Anatomy star Kate Walsh steps onto the stage and talks
about the worst break-up she ever had. Throughout the monologue,
itself a true story, a group of actors behind her start
their brains churning, making connections and preparing
to riff off of Walsh's anecdote.
When they step
forward, Amy Poehler plays a woman exchanging Christmas
gifts with her boyfriend. Her gift to him is elaborate,
a ten-part opus that at one point includes both a solid
gold briefcase and a befuddled Julio Iglesias. In exchange,
would be telling, blowing the off-the-cuff punch line to
a magnificently improvised scene from the Upright Citizens
Brigade. The name probably sounds familiar to you, as the
group had a show for three seasons on Comedy Central. What
you may not be aware of is that Poehler, Matt Besser, Matt
Walsh and Ian Roberts haven't just stayed together while
Poehler achieved stardom on Saturday Night Live.
They've remained active and become vital to the alternative
theater scene in both New York City and Los Angeles, with
eponymous theaters on both coasts.
and actors drop in and join the Brigade to keep their skills
sharp and give them something to do on weekends. We know
how dangerous it can be when comedians wander the streets.
They all meld together for a show that UCB calls "Asssscat!",
and thanks to Shout Factory, you can share an evening of
top-notch improvisation without leaving your home.
If you think
of improvisation as Whose Line Is It, Anyway?, well,
consider that elementary school and this as high school.
Based on a format originally called "The Armando Diaz Show"
in Chicago, this show takes a celebrity monologist who reminisces
based on an audience suggestion. Then a series of scenes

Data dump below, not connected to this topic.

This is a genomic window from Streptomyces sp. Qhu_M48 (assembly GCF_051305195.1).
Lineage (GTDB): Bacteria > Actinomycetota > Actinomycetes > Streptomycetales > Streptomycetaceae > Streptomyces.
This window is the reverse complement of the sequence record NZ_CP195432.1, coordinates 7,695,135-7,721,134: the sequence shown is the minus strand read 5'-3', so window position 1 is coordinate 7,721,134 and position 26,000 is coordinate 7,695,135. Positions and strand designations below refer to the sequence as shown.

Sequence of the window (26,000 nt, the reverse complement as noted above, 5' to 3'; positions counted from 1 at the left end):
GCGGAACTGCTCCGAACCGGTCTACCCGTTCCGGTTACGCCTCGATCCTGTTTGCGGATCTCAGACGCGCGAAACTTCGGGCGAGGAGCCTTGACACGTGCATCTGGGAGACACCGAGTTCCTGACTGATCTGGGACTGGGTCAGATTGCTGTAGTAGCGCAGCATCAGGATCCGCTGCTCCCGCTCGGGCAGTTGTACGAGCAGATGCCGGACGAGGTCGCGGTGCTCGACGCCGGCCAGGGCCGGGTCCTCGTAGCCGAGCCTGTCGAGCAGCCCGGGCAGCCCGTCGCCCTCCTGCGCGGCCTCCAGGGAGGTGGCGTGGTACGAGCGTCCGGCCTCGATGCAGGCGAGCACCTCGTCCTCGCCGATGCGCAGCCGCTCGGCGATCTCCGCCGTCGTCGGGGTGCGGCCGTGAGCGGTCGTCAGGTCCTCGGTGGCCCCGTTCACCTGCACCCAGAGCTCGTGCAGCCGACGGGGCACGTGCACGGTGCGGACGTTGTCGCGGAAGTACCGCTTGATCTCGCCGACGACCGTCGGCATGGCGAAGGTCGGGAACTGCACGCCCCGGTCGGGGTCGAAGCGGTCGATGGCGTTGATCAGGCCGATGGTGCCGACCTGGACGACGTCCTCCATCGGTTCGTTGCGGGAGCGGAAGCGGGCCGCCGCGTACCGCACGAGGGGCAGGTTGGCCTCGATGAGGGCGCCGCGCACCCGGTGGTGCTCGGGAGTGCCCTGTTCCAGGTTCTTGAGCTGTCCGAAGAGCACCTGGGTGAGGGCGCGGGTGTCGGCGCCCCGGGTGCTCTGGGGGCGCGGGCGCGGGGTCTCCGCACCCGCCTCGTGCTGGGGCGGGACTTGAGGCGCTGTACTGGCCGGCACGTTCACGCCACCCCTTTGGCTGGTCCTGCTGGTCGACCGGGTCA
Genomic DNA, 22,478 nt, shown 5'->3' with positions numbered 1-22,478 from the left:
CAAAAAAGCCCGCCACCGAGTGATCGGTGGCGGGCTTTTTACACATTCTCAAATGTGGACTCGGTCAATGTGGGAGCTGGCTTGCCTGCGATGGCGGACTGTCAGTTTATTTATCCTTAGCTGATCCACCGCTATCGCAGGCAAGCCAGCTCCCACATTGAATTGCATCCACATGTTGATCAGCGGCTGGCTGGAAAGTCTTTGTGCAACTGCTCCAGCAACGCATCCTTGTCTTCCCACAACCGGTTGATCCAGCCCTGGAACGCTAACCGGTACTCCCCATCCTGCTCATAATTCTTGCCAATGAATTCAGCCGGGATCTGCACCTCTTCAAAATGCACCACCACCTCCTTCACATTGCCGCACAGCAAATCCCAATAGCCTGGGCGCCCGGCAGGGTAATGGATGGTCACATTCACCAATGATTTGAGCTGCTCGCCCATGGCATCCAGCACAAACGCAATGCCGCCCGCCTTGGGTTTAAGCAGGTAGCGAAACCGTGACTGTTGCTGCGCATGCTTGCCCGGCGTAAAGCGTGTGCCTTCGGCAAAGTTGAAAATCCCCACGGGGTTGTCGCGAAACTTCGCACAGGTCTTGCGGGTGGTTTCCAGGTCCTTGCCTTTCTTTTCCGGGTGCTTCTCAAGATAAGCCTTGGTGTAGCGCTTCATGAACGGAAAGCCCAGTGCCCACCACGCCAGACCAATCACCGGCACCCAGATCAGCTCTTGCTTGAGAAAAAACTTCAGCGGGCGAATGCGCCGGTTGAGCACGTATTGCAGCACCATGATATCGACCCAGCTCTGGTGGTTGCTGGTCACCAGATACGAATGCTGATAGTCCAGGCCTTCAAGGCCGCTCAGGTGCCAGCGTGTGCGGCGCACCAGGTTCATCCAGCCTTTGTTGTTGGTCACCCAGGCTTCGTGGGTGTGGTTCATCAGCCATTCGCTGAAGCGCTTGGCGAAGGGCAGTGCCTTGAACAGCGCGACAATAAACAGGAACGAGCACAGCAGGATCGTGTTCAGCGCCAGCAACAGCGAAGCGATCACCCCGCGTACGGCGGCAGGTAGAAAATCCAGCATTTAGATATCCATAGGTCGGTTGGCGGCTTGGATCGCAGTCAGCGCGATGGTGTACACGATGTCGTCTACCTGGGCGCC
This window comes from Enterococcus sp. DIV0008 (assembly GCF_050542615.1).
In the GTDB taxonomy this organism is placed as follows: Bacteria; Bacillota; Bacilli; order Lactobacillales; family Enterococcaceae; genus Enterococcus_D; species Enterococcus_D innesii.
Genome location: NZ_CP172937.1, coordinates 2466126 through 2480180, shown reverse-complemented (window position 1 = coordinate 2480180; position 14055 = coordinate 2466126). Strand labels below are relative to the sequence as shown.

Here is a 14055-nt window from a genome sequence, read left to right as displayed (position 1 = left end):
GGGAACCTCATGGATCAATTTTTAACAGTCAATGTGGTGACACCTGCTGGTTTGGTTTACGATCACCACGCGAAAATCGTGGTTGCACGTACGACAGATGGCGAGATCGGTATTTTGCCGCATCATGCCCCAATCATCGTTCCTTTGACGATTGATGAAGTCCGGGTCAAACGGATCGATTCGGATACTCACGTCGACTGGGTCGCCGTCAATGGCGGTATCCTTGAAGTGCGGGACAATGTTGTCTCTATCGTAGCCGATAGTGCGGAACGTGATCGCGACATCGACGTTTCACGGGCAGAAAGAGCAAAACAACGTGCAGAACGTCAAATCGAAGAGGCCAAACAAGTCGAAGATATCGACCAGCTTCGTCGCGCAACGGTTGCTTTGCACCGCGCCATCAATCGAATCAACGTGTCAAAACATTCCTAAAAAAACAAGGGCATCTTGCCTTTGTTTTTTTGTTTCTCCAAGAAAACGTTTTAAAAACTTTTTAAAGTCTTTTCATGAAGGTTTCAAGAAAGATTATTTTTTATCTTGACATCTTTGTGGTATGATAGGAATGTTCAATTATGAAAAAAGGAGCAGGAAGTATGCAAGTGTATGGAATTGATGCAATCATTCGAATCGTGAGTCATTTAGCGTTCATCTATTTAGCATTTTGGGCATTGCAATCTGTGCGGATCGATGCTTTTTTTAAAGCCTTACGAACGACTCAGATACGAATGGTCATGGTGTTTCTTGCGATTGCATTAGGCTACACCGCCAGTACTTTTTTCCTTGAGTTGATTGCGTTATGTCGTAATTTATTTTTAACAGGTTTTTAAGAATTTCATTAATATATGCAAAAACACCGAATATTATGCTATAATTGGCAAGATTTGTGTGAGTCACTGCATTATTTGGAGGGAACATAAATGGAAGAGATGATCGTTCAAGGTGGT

blossoms from his or her story. Some connections are obvious;
some are not. However, when the troupe is hot, they're all
to the UCB, a variety of guest performers join in, including
former SNL regular Horatio Sanz. If you saw Semi-Pro,
you might be surprised to see the perfectly tightly wound
Andrew Daly explore the dark side of his persona. And man,
Again, be warned.
This is in no way a family-friendly DVD. While the suggestions
might be only borderline offensive - it depends how you
feel about medical marijuana, for example - the actors do
not censor themselves. Yet they achieve comedic magic. I
laughed harder at this - by myself - than I did at the last
four or five comedies I've gone to see in a movie theater
with an audience recruited by Wild 94.9.
Cochran wisely doesn't get too tricky, merely letting the
actors go. At least three cameras roam the house (it's filmed
at their Los Angeles theater), capturing the action but
never intrusively. This is the only captured improv show
that is believably improvised.
It's clear that
in order to get this perfect moment, they filmed more than
one performance. The night featured here has a first act
monologued by Thomas Lennon, with the second act by Walsh.
In the extras, however, the disc includes snippets of scenes
sprouting from stories by Will Arnett, Ed Helms, Paul F.
Tompkins and stand-up Jen Kirkman. (Note to Kirkman: Power
Rangers are still cool to little kids.)
in the show included in its entirety, not everything goes
right. Actors occasionally give each other puzzled looks
as they try to figure out what the other intended. Occasionally,
a line just doesn't make any sense. That's okay, because
the next line absolutely kills. In all of it, you see actors
thinking, building, creating what Second City historian
Jeffrey Sweet once called "something
wonderful right away."
It might not
matter to you, but you can also see the pleasure they all
take in each other's performances. This marks the difference
between a good improv show and people cracking up in Saturday
Night Live sketches - here, the laughter comes from
an actor being outside the scene admiring another's work.
This doesn't just come from Besser, Poehler, Roberts and
Walsh, though you expect it because of their time together
as an ensemble. Poehler in particular clearly loves the
form, and loves watching others succeed at it. Yet that
never takes away from our enjoyment.
disc also includes an interview with the core group. They
riff, they joke and occasionally, they give the real answer
to the question. But it doesn't matter. It's clear that
they love to entertain and tell truth
- the title of their mentor Del Close's guide to improvisation.
These guys have
managed to be successful in their art, all to varying degrees.
But none of them have lost their love of that art. That's
rare - and rarer still they've made something so accessible.
It's for adults only, but that's okay. Let the kids watch
Upright Citizens Brigade: Asssscat!